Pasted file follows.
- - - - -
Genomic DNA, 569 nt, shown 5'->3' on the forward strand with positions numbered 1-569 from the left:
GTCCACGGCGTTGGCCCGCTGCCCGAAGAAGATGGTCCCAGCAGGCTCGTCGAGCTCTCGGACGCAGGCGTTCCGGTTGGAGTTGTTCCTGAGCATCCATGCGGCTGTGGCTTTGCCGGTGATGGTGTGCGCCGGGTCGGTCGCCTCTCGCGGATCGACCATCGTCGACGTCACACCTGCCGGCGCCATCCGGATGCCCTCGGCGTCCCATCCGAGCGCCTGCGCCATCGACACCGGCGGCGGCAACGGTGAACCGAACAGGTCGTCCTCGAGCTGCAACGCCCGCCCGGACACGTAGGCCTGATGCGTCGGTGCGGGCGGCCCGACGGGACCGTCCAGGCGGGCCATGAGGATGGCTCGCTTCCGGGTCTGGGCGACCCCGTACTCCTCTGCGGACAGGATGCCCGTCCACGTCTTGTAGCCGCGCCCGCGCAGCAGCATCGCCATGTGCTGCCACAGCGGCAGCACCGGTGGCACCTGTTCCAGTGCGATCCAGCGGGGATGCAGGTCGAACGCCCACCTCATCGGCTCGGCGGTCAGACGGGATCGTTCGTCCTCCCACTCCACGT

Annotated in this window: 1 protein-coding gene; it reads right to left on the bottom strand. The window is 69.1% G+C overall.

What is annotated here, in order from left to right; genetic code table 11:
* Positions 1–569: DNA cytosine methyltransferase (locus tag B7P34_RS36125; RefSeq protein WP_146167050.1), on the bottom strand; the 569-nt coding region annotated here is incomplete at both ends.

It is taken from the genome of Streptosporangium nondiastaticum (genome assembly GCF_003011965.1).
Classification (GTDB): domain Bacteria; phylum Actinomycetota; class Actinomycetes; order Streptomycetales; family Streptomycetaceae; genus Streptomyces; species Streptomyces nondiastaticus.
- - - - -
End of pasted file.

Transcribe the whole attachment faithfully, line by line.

Genomic DNA, 569 nt, shown 5'->3' on the forward strand with positions numbered 1-569 from the left:
GTCCACGGCGTTGGCCCGCTGCCCGAAGAAGATGGTCCCAGCAGGCTCGTCGAGCTCTCGGACGCAGGCGTTCCGGTTGGAGTTGTTCCTGAGCATCCATGCGGCTGTGGCTTTGCCGGTGATGGTGTGCGCCGGGTCGGTCGCCTCTCGCGGATCGACCATCGTCGACGTCACACCTGCCGGCGCCATCCGGATGCCCTCGGCGTCCCATCCGAGCGCCTGCGCCATCGACACCGGCGGCGGCAACGGTGAACCGAACAGGTCGTCCTCGAGCTGCAACGCCCGCCCGGACACGTAGGCCTGATGCGTCGGTGCGGGCGGCCCGACGGGACCGTCCAGGCGGGCCATGAGGATGGCTCGCTTCCGGGTCTGGGCGACCCCGTACTCCTCTGCGGACAGGATGCCCGTCCACGTCTTGTAGCCGCGCCCGCGCAGCAGCATCGCCATGTGCTGCCACAGCGGCAGCACCGGTGGCACCTGTTCCAGTGCGATCCAGCGGGGATGCAGGTCGAACGCCCACCTCATCGGCTCGGCGGTCAGACGGGATCGTTCGTCCTCCCACTCCACGT

Annotated in this window: 1 protein-coding gene; it reads right to left on the bottom strand. The window is 69.1% G+C overall.

What is annotated here, in order from left to right; genetic code table 11:
* Positions 1–569: DNA cytosine methyltransferase (locus tag B7P34_RS36125; RefSeq protein WP_146167050.1), on the bottom strand; the 569-nt coding region annotated here is incomplete at both ends.

It is taken from the genome of Streptosporangium nondiastaticum (genome assembly GCF_003011965.1).
Classification (GTDB): domain Bacteria; phylum Actinomycetota; class Actinomycetes; order Streptomycetales; family Streptomycetaceae; genus Streptomyces; species Streptomyces nondiastaticus.